FATIMA, Portugal (Reuters) - Pope Francis will make two Portuguese shepherd children saints this week, crowning a belief that started with reported visions of the Madonna 100 years ago which have turned the Shrine of Fatima into one of the most famous in Christianity.
Up to a million people are expected to attend the canonisation mass on Saturday at the shrine for the children, who the Vatican believes received messages from the Madonna that have become known as the three secrets of Fatima.
“For this blessed moment that culminates a century of blessed moments, I rejoice in your preparations of intense prayer,” the pope said in a message to the Portuguese people ahead of his two-day visit.
Fatima is a town in central Portugal where the apparitions were recorded.
“I think it has a very big importance for the whole world,” said Vanessa, a worshipper who had made the pilgrimage to the shrine from the Philippines.
For Portugal, one of Europe’s most Catholic countries with 81 percent of the population describing themselves as belonging to the faith, the event is a big deal and the story of Fatima is universally known.
“Welcome Pope Francis,” read a huge poster with images of the pope and the shepherd children in central Lisbon.
Father Vitor Coutinho, deputy head of the sanctuary of Fatima, said the pope was showing the importance of Fatima to the church by carrying out the canonisation there rather than in Rome, where they are usually done.
“Therefore he is confirming that a life lived in the light of the spirituality of Fatima can lead to sainthood,” Coutinho said.
The story of shepherd children Francisco and Jacinta Marto has captivated Catholics since their first reported vision on May 13, 1917. Their first vision was of hell and a call to prayer and conversion, which if not heeded would lead to another world war.
The second was a warning that Russia would “spread her errors” in the world if people did not turn to God.
The third secret intrigued the world for nearly three-quarters of a century, inspiring books and cults.
Only in 2000 did the Vatican say the third secret was a prediction of the 1981 assassination attempt on Pope John Paul II, who survived and gave the bullet that hit him to the bishop of Fatima.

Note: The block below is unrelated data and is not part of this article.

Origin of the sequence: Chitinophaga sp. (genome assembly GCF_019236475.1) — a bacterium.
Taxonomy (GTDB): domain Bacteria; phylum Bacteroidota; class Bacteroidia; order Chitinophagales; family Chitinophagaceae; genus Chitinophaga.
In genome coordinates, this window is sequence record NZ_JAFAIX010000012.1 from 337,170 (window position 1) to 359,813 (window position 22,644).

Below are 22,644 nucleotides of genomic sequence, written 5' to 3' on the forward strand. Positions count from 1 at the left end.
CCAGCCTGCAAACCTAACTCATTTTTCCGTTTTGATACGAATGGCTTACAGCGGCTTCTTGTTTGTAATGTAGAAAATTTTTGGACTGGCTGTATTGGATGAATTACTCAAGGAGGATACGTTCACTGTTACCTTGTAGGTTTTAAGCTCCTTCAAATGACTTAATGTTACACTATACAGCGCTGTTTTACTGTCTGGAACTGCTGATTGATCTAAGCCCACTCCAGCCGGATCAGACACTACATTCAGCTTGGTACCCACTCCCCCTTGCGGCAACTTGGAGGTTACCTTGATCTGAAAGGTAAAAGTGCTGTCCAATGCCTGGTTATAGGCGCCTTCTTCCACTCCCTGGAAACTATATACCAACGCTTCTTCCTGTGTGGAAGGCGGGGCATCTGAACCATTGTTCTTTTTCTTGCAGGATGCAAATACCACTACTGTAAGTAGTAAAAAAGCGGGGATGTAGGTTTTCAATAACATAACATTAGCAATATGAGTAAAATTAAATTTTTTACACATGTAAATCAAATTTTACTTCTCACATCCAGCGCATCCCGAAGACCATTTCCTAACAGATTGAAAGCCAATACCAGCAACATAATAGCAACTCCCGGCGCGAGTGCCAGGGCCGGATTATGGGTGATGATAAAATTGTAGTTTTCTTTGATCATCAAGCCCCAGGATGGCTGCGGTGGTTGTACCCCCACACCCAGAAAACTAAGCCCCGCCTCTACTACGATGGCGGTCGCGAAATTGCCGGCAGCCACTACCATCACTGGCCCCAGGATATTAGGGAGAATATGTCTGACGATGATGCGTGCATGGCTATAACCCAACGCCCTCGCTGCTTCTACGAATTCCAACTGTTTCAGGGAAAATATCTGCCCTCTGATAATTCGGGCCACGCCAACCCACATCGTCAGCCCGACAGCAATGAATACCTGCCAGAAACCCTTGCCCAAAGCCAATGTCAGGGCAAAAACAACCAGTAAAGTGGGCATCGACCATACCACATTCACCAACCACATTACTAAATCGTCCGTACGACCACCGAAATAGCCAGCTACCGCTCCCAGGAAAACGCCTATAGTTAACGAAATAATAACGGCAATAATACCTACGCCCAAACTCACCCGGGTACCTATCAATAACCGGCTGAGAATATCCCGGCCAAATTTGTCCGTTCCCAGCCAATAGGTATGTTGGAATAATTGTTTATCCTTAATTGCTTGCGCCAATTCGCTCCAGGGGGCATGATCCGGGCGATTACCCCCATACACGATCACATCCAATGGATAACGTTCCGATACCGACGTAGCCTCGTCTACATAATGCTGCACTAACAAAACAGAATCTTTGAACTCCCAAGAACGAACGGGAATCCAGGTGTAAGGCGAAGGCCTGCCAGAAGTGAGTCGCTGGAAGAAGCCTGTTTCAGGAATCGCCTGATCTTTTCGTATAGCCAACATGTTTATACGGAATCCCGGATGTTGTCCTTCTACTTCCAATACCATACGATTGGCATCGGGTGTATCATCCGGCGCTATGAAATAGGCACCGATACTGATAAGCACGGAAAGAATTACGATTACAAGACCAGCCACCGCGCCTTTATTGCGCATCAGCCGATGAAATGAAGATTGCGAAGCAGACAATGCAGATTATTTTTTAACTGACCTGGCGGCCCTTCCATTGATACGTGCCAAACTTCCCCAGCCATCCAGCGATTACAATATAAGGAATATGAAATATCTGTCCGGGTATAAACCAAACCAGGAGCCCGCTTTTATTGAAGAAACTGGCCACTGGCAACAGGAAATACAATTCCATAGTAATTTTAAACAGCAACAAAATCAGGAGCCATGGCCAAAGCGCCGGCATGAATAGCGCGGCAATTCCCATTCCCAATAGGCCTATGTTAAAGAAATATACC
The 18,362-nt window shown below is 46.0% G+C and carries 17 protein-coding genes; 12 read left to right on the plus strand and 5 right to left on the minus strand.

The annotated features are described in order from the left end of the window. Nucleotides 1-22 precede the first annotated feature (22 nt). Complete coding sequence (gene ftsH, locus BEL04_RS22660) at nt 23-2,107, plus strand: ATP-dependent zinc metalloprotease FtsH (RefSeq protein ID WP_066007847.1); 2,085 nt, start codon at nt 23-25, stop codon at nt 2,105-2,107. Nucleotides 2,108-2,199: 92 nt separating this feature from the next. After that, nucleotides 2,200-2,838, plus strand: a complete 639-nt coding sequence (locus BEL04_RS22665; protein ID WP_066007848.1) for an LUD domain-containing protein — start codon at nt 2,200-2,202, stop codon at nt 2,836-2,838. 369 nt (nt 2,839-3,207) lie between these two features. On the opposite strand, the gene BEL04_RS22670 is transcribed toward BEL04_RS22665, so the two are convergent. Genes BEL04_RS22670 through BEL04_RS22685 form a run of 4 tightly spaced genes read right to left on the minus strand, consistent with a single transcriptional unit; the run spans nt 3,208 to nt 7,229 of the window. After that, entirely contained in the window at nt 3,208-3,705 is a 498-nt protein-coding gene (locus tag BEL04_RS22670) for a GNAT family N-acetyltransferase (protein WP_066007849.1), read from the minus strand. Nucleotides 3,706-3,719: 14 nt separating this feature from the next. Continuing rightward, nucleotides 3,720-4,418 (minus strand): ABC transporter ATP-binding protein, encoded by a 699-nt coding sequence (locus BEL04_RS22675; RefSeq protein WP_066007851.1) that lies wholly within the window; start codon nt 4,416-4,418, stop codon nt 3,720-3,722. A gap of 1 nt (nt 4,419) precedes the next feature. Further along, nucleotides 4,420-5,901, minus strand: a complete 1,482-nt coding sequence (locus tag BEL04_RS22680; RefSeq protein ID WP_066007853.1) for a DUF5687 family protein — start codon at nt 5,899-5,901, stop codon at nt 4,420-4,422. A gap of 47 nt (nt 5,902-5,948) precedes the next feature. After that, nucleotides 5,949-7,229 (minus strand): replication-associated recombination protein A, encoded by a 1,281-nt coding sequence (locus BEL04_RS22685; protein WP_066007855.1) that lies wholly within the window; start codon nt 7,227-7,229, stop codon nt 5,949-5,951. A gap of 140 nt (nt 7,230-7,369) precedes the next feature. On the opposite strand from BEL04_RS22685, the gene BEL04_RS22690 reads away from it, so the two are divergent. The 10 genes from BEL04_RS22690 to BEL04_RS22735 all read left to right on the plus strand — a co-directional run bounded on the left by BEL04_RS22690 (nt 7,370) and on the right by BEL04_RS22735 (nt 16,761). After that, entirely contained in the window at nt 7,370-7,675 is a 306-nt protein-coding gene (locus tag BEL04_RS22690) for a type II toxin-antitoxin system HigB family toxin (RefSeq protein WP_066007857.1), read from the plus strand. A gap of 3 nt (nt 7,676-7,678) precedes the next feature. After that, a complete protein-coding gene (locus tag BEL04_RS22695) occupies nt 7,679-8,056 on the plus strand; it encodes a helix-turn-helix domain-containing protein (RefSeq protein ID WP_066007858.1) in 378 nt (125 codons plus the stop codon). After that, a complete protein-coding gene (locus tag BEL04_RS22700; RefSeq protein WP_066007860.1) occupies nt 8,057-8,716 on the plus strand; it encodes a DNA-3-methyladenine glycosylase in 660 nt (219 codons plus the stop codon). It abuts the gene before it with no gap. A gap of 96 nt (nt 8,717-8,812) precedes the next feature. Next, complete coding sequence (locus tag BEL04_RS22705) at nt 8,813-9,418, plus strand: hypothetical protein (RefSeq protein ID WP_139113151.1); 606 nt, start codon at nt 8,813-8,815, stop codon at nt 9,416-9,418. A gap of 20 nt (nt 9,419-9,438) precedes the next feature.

It was later put into the crown of the statue of Fatima and many Portuguese say the bullet was a perfect fit, providing evidence of the vision.
The Catholic Church posthumously confers sainthood on people considered so holy during their lives that they are now believed to be with God and can intercede with him to perform miracles.
The miracle performed by Francisco and Jacinta is believed to be saving a Brazilian boy, Lucas, who fell out of a window in 2013 and suffered life-threatening head injuries.
“All of us in the family started to pray to the shepherd children and, two days later, Lucas woke up and started to speak, asking about his sister,” the boy’s father, Joao Batista, told reporters.
Lucas was released from hospital days later after making a complete recovery.
Sister Angela Coelho said she took up Lucas’s case in her role as postulator for the sainthoods of Francisco and Jacinta.
Francisco died in 1919 and Jacinta died a year later, both of pneumonia when they were 9 and 10 years old.
Portugal has taken a series of security measures for the pope’s visit, including reinstating border controls.
In the open space around Fatima special cement blocks have been placed to avoid the possibility of militant attacks such as those in Stockholm and Nice.
Additional reporting by Miguel Pereira, writing by Axel Bugge, Editing by Angus MacSwan and Ed Osmond